Common Camellia, Japanese Camellia
Camellia japonica 'Professor Charles S. Sargent'

Family: Theaceae (tee-AY-see-ee) (Info)
Genus: Camellia (kuh-MEE-lee-a) (Info)
Species: japonica (juh-PON-ih-kuh) (Info)
Cultivar: Professor Charles S. Sargent
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Category:

Shrubs

Trees

Height:

10-12 ft. (3-3.6 m)

12-15 ft. (3.6-4.7 m)

15-20 ft. (4.7-6 m)

Spacing:

8-10 ft. (2.4-3 m)

10-12 ft. (3-3.6 m)

Hardiness:

USDA Zone 7a: to -17.7 C (0 F)

USDA Zone 7b: to -14.9 C (5 F)

USDA Zone 8a: to -12.2 C (10 F)

USDA Zone 8b: to -9.4 C (15 F)

USDA Zone 9a: to -6.6 C (20 F)

USDA Zone 9b: to -3.8 C (25 F)

USDA Zone 10a: to -1.1 C (30 F)

USDA Zone 10b: to 1.7 C (35 F)

Sun Exposure:

Sun to Partial Shade

Light Shade

Bloom Color:

Red

Bloom Time:

Late Fall/Early Winter

Mid Winter

Foliage:

Evergreen

Other details:

Provides winter interest

Soil pH requirements:

5.6 to 6.0 (acidic)

Patent Information:

Non-patented

Propagation Methods:

From softwood cuttings

From semi-hardwood cuttings

By grafting

By air layering

Seed Collecting:

Unknown - Tell us

Regional

This plant has been said to grow in the following regions:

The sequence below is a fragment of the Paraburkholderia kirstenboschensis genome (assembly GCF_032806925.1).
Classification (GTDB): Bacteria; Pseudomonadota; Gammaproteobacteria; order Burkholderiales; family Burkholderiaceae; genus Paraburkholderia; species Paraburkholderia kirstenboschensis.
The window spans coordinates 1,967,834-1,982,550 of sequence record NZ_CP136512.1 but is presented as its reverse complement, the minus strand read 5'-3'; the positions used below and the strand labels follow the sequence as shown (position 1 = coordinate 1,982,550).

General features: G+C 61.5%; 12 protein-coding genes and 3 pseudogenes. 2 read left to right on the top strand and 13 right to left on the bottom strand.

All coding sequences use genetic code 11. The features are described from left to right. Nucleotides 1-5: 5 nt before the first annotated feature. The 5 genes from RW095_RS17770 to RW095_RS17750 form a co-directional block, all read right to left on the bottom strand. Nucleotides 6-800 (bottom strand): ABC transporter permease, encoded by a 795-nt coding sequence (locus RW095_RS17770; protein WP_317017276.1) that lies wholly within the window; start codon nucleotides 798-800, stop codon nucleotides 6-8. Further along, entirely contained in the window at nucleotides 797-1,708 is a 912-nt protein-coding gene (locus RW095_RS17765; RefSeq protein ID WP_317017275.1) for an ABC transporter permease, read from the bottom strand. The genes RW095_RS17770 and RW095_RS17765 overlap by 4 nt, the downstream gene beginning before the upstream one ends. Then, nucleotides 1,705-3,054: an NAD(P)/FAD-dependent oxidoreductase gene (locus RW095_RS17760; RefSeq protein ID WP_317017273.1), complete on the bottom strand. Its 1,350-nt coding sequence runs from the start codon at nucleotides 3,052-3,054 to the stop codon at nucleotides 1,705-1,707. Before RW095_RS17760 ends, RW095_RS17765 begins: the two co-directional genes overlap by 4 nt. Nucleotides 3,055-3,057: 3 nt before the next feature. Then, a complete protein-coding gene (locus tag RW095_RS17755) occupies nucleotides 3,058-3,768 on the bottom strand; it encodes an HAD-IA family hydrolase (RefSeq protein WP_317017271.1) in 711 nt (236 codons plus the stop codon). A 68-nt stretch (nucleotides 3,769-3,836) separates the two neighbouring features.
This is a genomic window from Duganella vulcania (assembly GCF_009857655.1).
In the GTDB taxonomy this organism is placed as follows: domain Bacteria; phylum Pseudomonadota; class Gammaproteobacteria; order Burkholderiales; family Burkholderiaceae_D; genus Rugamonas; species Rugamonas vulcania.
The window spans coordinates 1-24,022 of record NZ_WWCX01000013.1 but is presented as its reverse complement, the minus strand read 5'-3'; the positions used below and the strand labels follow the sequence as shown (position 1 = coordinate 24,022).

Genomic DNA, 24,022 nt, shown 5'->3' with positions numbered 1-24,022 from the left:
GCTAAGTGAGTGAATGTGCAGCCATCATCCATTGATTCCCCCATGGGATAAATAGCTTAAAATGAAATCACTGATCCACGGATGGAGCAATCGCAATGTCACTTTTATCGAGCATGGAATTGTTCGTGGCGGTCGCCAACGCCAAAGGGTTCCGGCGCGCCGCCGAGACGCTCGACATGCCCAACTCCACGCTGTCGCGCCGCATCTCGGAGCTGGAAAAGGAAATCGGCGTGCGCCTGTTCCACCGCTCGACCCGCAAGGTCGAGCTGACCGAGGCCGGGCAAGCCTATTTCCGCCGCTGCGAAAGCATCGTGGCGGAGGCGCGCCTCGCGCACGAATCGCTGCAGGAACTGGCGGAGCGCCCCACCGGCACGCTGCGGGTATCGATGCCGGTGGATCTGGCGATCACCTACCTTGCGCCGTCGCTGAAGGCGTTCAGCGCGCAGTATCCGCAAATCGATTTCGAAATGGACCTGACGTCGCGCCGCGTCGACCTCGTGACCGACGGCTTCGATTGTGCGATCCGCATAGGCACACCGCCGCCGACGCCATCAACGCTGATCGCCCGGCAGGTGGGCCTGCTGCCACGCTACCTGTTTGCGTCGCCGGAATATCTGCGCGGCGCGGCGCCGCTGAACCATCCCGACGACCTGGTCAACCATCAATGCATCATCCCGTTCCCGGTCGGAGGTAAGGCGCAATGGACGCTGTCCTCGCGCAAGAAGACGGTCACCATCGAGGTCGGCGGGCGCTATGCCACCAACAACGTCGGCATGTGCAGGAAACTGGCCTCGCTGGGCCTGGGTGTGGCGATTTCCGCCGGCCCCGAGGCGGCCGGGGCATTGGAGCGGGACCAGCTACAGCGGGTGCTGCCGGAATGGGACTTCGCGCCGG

Fallbrook, California

La Jolla, California

Laguna Beach, California

San Clemente, California

Bartow, Florida

Keystone Heights, Florida

Port Orange, Florida

Atlanta, Georgia

Marietta, Georgia

Savannah, Georgia

Baton Rouge, Louisiana

Bordelonville, Louisiana

Coushatta, Louisiana

Simmesport, Louisiana

Waynesboro, Mississippi

Greenville, North Carolina

Morehead City, North Carolina

Conway, South Carolina

Broaddus, Texas

Houston, Texas

Huffman, Texas

Livingston, Texas

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Gardeners' Notes:

1
positive
0
neutrals
0
negatives
RatingContent
Positive

On Mar 31, 2005, DreamOfSpring from Charleston, SC (Zone 9a) wrote:

Developed at Magnolia Gardens, Charleston, SC in 1925. Blooms around Christmas time. Full peony-type flowers are a rich, dark red.

This is probably my 2nd favorite of all my camellias. The blooms are full, tight peony style - to me they look like carnations - and are a rich, dark crimson color that I have not been able to capture on a photograph. It is entirely carefree. I do nothing more than "hack" it back after it blooms. It is growing in deep shade on the North side of my house. It blooms heavily each year starting around Christmas and continuing into early March.